Do All Babies Experience Discomfort During Teething?

18 May 2023
 Categories: Dentist, Blog

First-time parents probably assume that they'll get some advance warning when their baby begins the teething process. The process, after all, is well-known; your baby will become fussy, their gums will start to hurt, their sleep pattern will become erratic, and they may even develop a fever. Is this the case for all teething babies? 

Developing Symptoms

No two cases are the same with babies who are teething. Those who develop symptoms will do so at around 6 to 10 months of age, as their lower central incisors begin to erupt from their gums. As mentioned, you may get some warning signs as the teething process begins, but this isn't the case for all infants.


There's a great deal of misinformation about teething, with so-called anecdotal evidence seemingly becoming fact. Unrelated, concurrent symptoms are often associated with teething, despite having nothing to do with the process. For example, there's little evidence to suggest that a child will develop a fever (although a slightly elevated temperature is common). In fact, the teething process may begin with little warning.

Primary Teeth

Teething can occur with few adverse symptoms. The process of primary teeth erupting from their gums can be confusing for an infant—it's a previously unknown sensation after all. Their distress may be assumed to be pain, even though this isn't entirely the case. As pediatricians have pointed out, gums don't tend to bleed during teething, so the gums are not actually being cut as teeth emerge.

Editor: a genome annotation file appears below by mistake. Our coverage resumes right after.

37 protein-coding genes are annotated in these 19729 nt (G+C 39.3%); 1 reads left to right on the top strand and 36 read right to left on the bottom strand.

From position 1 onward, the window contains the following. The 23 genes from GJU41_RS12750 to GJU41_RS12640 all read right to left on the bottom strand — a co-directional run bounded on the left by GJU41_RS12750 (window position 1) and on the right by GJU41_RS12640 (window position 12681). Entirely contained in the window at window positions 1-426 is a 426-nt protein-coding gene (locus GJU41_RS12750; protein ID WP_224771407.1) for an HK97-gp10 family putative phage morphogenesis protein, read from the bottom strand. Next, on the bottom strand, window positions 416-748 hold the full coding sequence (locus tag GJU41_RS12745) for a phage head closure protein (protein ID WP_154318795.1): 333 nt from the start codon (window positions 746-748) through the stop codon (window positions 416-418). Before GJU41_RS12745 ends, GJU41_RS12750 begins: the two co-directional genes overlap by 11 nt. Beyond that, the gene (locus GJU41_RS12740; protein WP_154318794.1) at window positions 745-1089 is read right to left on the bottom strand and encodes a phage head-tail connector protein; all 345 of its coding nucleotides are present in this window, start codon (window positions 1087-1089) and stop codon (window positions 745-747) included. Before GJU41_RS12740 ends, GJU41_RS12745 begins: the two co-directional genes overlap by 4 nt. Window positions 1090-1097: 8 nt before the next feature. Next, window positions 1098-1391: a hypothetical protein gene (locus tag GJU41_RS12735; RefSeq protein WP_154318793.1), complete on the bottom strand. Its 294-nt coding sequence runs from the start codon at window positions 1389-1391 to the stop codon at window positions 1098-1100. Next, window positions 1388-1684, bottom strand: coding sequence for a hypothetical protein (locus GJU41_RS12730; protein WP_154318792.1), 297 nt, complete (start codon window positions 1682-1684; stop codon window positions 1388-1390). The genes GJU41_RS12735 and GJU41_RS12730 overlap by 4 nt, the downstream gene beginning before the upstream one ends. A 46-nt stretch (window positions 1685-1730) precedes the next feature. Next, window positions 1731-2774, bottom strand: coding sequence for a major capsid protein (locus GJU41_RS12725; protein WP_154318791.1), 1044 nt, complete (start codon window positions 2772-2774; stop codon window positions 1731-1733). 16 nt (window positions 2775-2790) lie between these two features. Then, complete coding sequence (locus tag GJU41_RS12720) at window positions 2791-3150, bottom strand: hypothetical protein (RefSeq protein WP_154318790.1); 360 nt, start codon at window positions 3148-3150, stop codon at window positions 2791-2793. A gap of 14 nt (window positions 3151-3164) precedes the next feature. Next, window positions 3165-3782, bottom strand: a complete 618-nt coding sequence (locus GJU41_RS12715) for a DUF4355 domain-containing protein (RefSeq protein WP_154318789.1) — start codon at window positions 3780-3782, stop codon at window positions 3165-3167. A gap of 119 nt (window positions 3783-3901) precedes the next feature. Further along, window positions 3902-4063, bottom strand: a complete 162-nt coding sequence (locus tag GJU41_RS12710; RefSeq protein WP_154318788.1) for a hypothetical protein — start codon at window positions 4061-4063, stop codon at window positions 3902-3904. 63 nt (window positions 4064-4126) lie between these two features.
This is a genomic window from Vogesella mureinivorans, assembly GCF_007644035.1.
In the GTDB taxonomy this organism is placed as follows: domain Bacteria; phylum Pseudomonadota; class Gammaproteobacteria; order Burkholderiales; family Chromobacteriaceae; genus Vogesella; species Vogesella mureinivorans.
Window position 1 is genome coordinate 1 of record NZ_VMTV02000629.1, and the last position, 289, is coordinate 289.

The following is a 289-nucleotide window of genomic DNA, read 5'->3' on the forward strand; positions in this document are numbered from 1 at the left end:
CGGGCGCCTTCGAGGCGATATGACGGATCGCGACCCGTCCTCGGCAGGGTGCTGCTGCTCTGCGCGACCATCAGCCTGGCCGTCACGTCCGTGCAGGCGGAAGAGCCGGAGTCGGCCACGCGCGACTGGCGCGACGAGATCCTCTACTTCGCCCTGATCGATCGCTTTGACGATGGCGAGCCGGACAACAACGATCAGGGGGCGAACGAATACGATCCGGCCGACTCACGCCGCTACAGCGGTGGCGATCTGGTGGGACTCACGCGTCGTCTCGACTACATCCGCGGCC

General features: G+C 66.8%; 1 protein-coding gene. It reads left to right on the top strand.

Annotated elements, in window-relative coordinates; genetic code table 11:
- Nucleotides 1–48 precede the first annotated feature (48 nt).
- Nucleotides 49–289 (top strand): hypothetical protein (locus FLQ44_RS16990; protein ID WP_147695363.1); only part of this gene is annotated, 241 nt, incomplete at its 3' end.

The gums in fact remodel themselves to permit the eruption of teeth. It's a natural process that occurs in all humans, and although it may result in some minor discomfort, it's unlikely to be causing your infant pain. As such, it could be that your infant's lower central incisors start to erupt one day without any forewarning.

Dental Checkups

The general guideline is that the emergence of that first tooth means it's time for your baby's first dental appointment. Children should start attending regular checkups at your local pediatric dentistry clinic when their first teeth start to erupt. By all means, report the lack of typical teething symptoms to your baby's pediatric dentist, but this is unlikely to have any relevance to their ongoing oral health.

You may have heard many anecdotes from other parents about the impact that teething has had on their babies (not to mention the parents' sleeping habits), but remember that no two babies are the same. When it comes to teething, the whole process can be smooth and incident-free.

To find out more, contact a company like New England Dental Specialists of Norwood